And having traveled this country while chasing baseballs and basketballs and footballs and golf balls, I constantly fall in love with that America that is constantly surprising and yet always familiar. I fall in love with those many parts America that should be entirely foreign to me having grown up in an immigrant’s home in Cleveland but somehow still feel a little bit like home. I constantly fall in love with that America that is almost never in the news, where everything is so stark and predictable and filled with paper good guys and bad guys who will never, can never, break character.
At one point in the “What the Constitution Means to Me,” someone in the audience sneezed.
“Bless you,” Heidi said, right in the middle of a soliloquy.
For some reason, I think that of the many things I will remember from the play that will always stand out.
“What the Constitution Means to Me,” is not an easy play. Schreck makes you look directly into the sun. She tells many stories that will haunt you, including the story of Jessica Lenahan. You may know it; in 1999, she got a restraining order against her estranged husband. On the day that her husband kidnapped their three children, she called and went to the police several times and was told that there was nothing they could do.
In the middle of the night, the husband showed up at the police station and got into a shootout. After he was killed, they raced to the car to find all three children murdered.
Lenahan sued the police department in a case that eventually went to the Supreme Court (which found that the police did not have a constitutional duty to enforce the restraining order) and then to the Inter-American Commission on Human Rights (which found the United States responsible for human rights violations).
On the night I saw the show, Lenahan herself was in the audience, and after the show she did a talkback on the stage with Schreck and others. Someone asked Lenahan how it felt to have her story told on Broadway, and she talked about the miracle of feeling heard.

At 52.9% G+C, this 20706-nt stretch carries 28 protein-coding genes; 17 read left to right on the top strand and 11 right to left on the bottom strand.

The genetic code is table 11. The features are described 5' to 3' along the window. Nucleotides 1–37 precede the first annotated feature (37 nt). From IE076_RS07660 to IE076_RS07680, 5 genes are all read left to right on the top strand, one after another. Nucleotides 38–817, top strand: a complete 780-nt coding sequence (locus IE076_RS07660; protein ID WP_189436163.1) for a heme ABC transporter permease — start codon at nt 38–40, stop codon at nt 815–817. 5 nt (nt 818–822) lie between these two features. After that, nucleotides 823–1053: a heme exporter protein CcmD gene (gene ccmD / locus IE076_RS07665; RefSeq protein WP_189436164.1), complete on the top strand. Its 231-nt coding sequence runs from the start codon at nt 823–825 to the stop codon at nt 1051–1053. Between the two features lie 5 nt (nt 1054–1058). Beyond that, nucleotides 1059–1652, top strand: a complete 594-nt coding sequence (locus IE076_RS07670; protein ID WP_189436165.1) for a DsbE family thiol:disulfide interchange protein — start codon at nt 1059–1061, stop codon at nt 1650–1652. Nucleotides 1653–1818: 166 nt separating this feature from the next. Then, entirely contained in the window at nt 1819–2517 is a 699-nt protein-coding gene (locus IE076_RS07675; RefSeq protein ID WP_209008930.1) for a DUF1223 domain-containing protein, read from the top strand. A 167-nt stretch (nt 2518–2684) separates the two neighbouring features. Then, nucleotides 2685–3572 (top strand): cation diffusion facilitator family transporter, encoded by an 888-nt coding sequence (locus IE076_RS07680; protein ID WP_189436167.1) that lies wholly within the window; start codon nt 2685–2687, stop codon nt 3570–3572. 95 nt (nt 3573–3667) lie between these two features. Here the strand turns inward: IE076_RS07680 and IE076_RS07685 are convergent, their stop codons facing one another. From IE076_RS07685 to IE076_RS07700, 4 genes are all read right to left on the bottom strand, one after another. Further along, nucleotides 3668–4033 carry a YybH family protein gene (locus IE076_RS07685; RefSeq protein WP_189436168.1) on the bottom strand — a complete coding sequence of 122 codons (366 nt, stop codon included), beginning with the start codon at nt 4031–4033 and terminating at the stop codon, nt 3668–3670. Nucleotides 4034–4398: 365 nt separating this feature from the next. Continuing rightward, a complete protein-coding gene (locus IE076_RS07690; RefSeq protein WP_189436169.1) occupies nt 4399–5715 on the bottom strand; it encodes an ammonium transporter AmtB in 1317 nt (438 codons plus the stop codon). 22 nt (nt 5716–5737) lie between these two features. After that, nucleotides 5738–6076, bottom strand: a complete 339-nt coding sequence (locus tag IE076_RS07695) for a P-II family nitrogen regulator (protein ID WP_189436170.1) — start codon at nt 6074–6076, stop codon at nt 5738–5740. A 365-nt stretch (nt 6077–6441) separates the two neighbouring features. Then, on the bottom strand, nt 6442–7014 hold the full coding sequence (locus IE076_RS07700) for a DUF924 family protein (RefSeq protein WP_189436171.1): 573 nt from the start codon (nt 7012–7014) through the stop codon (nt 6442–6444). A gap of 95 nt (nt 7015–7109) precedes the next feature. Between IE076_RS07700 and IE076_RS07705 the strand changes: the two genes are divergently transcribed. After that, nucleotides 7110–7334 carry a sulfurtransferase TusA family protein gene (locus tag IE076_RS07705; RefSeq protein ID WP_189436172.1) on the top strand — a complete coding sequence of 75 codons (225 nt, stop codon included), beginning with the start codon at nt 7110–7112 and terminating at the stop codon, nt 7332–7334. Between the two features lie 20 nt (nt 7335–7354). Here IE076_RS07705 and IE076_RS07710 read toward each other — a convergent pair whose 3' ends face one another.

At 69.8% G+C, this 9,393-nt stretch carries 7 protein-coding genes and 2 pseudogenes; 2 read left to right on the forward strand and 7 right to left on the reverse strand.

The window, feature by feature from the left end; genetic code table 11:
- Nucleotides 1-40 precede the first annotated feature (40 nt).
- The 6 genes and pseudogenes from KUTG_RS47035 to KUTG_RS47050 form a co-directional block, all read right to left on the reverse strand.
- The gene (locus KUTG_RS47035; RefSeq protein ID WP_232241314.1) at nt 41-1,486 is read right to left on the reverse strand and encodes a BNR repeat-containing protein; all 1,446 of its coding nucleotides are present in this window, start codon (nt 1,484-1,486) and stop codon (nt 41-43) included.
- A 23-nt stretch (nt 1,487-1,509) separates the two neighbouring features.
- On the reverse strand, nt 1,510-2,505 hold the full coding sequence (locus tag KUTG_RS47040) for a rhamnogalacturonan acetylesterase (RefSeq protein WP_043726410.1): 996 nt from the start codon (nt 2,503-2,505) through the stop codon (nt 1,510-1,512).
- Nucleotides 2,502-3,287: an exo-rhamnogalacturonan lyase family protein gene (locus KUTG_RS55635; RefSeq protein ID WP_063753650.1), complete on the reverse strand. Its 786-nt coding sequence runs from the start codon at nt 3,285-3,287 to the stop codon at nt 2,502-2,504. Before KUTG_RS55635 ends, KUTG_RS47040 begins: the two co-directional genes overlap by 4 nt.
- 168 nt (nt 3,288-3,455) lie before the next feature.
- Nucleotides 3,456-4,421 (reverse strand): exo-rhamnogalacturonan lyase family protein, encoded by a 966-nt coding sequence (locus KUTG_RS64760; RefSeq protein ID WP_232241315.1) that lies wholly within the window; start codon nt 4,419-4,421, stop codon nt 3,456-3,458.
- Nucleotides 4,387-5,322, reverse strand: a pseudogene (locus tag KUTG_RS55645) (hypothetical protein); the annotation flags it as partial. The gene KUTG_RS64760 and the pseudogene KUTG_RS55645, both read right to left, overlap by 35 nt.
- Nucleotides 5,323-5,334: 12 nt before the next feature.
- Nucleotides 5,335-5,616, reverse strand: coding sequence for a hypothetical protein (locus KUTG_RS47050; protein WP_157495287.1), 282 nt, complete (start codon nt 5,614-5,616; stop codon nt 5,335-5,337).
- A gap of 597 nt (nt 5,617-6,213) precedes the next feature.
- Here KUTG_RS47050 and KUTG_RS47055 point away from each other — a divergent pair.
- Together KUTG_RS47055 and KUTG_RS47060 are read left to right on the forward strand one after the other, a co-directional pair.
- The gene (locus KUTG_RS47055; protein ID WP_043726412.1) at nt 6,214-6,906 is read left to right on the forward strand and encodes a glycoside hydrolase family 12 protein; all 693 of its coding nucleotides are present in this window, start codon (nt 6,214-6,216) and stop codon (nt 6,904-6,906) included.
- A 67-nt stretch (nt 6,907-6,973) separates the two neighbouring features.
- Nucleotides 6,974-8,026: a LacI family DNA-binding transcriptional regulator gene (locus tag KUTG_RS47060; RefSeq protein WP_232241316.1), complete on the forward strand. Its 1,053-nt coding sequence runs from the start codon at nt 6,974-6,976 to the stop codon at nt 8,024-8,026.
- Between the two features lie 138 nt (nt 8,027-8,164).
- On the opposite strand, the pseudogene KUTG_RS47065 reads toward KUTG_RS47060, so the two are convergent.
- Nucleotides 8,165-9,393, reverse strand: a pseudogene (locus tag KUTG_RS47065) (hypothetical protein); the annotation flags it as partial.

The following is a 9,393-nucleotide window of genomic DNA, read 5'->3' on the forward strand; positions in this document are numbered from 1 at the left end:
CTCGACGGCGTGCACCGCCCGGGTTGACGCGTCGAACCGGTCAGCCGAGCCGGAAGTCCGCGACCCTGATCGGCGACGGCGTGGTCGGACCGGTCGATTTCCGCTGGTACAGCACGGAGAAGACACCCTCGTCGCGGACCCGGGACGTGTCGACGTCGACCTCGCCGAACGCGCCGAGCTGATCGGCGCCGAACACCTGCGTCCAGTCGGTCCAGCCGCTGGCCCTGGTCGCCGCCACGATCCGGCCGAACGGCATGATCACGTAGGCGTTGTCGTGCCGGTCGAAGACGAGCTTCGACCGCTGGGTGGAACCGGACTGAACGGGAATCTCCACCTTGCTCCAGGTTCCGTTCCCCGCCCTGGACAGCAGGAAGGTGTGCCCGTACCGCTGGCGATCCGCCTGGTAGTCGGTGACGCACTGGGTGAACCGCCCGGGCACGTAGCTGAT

That was, to me, the theme of the night: Feeling heard. In many ways, “What the Constitution Means to Me,” is directed to everybody BUT me; at one point Schreck jokes that everyone in the audience should pretend to be an older white man which was probably easier for me to simulate that most of the audience members.
But what I heard was a story of an America that we so rarely tell ourselves these days. One of the hilarious inside jokes of the play is that the Constitution is NOT a patchwork quilt. This apparently was the marketable proposition of her greatest teenage debate rival, and Schreck’s grandest goal in life was to blow it up.
And she does it blow it up, fabric by fabric, until it seems all that is left is despair. And then, at that exact moment, at the lowest moment, Schreck debates the high schooler — the brilliant Rosdely Ciprian the night I saw the show — about whether to abolish or keep the Constitution. They go back and forth, exchanging logical haymakers, until at the very end they ask a delegate of the audience to cast the final vote.
The night I saw that show, the vote was to keep the Constitution.
From what I’m told, in the end, despite the challenges, despite the pain, despite the failures, the vote usually goes that way. This is the sorcery of “What the Constitution Means to Me.” You walk away heartbroken, angry, touched and altered, and somehow, some way, you can still believe in America just a little bit more.